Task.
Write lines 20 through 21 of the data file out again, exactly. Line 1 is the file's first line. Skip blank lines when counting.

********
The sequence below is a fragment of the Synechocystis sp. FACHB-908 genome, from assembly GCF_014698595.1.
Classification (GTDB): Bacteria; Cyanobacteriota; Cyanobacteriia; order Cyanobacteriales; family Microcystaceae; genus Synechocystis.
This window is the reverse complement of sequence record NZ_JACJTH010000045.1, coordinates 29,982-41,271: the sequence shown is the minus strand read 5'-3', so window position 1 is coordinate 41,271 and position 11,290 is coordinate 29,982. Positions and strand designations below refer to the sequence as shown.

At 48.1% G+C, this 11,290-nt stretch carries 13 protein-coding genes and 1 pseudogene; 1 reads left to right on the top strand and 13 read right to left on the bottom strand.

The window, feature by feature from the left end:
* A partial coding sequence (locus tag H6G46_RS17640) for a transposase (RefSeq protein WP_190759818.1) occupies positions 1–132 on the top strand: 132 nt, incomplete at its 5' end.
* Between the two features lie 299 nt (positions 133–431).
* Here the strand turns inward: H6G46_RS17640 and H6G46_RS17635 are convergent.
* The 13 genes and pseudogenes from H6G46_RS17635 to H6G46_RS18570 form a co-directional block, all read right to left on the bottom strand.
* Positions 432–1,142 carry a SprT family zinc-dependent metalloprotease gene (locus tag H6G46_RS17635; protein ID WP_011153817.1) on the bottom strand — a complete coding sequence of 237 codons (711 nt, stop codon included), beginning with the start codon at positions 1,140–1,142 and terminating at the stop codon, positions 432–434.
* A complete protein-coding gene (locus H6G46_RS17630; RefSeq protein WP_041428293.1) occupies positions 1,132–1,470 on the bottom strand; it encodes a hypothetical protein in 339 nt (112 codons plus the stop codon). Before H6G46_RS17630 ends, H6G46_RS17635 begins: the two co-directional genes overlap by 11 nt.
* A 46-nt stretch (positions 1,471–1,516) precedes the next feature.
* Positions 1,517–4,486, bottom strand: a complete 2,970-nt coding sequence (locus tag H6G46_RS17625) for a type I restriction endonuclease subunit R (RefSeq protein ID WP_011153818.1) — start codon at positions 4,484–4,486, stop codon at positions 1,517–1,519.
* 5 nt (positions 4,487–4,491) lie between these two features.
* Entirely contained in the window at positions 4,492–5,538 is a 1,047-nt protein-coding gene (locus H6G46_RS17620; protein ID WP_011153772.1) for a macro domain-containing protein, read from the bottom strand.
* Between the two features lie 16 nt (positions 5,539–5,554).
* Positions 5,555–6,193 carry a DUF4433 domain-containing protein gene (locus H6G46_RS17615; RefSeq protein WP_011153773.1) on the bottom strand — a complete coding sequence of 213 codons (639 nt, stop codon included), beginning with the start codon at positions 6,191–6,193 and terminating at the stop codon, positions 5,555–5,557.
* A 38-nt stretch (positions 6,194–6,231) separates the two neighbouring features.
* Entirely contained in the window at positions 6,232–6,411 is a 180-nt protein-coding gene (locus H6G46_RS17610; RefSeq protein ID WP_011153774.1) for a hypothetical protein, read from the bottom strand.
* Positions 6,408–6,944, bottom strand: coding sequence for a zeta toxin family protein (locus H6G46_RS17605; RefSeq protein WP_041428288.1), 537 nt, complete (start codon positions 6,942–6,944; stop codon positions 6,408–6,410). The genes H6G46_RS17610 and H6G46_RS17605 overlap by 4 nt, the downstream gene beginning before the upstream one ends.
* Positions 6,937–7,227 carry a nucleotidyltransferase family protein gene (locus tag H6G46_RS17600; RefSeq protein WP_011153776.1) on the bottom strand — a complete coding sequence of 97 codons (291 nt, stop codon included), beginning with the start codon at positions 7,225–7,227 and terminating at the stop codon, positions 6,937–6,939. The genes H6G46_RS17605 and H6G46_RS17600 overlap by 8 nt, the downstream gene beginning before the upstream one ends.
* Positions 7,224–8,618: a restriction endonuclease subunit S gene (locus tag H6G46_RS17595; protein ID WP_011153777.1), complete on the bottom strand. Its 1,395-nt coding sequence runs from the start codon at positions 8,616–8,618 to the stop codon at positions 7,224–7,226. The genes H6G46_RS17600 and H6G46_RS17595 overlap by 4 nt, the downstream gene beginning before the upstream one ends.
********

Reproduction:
* Positions 6,408–6,944, bottom strand: coding sequence for a zeta toxin family protein (locus H6G46_RS17605; RefSeq protein WP_041428288.1), 537 nt, complete (start codon positions 6,942–6,944; stop codon positions 6,408–6,410). The genes H6G46_RS17610 and H6G46_RS17605 overlap by 4 nt, the downstream gene beginning before the upstream one ends.
* Positions 6,937–7,227 carry a nucleotidyltransferase family protein gene (locus tag H6G46_RS17600; RefSeq protein WP_011153776.1) on the bottom strand — a complete coding sequence of 97 codons (291 nt, stop codon included), beginning with the start codon at positions 7,225–7,227 and terminating at the stop codon, positions 6,937–6,939. The genes H6G46_RS17605 and H6G46_RS17600 overlap by 8 nt, the downstream gene beginning before the upstream one ends.